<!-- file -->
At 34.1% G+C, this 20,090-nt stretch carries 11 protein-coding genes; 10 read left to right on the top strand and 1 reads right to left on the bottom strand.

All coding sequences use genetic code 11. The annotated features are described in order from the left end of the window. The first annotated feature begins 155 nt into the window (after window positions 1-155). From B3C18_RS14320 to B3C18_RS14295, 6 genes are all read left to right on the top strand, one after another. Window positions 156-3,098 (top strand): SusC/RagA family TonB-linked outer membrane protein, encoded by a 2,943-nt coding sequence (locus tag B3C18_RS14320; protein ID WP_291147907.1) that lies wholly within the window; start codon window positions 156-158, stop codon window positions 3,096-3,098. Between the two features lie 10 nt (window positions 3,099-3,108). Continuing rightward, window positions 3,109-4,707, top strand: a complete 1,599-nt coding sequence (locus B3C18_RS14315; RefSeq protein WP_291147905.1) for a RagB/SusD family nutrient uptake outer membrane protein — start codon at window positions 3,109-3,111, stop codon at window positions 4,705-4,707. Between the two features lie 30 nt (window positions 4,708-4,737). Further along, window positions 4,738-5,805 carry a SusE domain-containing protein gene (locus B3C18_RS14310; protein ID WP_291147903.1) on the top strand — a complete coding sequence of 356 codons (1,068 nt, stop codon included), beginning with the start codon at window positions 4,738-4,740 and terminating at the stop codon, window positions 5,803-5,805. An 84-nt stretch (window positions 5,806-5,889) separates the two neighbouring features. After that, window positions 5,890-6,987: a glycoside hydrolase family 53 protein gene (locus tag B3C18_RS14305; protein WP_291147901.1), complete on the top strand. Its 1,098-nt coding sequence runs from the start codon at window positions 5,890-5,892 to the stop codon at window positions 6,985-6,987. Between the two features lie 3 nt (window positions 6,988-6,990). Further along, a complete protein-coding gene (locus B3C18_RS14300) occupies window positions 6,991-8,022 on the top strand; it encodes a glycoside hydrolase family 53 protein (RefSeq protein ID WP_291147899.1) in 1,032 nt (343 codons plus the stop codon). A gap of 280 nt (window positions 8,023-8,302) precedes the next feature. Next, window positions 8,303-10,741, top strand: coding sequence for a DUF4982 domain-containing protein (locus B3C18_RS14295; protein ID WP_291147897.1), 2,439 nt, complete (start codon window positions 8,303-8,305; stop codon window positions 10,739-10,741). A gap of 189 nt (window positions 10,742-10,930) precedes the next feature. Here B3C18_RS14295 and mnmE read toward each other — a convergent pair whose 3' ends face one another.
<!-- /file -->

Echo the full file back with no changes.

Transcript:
At 34.1% G+C, this 20,090-nt stretch carries 11 protein-coding genes; 10 read left to right on the top strand and 1 reads right to left on the bottom strand.

All coding sequences use genetic code 11. The annotated features are described in order from the left end of the window. The first annotated feature begins 155 nt into the window (after window positions 1-155). From B3C18_RS14320 to B3C18_RS14295, 6 genes are all read left to right on the top strand, one after another. Window positions 156-3,098 (top strand): SusC/RagA family TonB-linked outer membrane protein, encoded by a 2,943-nt coding sequence (locus tag B3C18_RS14320; protein ID WP_291147907.1) that lies wholly within the window; start codon window positions 156-158, stop codon window positions 3,096-3,098. Between the two features lie 10 nt (window positions 3,099-3,108). Continuing rightward, window positions 3,109-4,707, top strand: a complete 1,599-nt coding sequence (locus B3C18_RS14315; RefSeq protein WP_291147905.1) for a RagB/SusD family nutrient uptake outer membrane protein — start codon at window positions 3,109-3,111, stop codon at window positions 4,705-4,707. Between the two features lie 30 nt (window positions 4,708-4,737). Further along, window positions 4,738-5,805 carry a SusE domain-containing protein gene (locus B3C18_RS14310; protein ID WP_291147903.1) on the top strand — a complete coding sequence of 356 codons (1,068 nt, stop codon included), beginning with the start codon at window positions 4,738-4,740 and terminating at the stop codon, window positions 5,803-5,805. An 84-nt stretch (window positions 5,806-5,889) separates the two neighbouring features. After that, window positions 5,890-6,987: a glycoside hydrolase family 53 protein gene (locus tag B3C18_RS14305; protein WP_291147901.1), complete on the top strand. Its 1,098-nt coding sequence runs from the start codon at window positions 5,890-5,892 to the stop codon at window positions 6,985-6,987. Between the two features lie 3 nt (window positions 6,988-6,990). Further along, a complete protein-coding gene (locus B3C18_RS14300) occupies window positions 6,991-8,022 on the top strand; it encodes a glycoside hydrolase family 53 protein (RefSeq protein ID WP_291147899.1) in 1,032 nt (343 codons plus the stop codon). A gap of 280 nt (window positions 8,023-8,302) precedes the next feature. Next, window positions 8,303-10,741, top strand: coding sequence for a DUF4982 domain-containing protein (locus B3C18_RS14295; protein ID WP_291147897.1), 2,439 nt, complete (start codon window positions 8,303-8,305; stop codon window positions 10,739-10,741). A gap of 189 nt (window positions 10,742-10,930) precedes the next feature. Here B3C18_RS14295 and mnmE read toward each other — a convergent pair whose 3' ends face one another.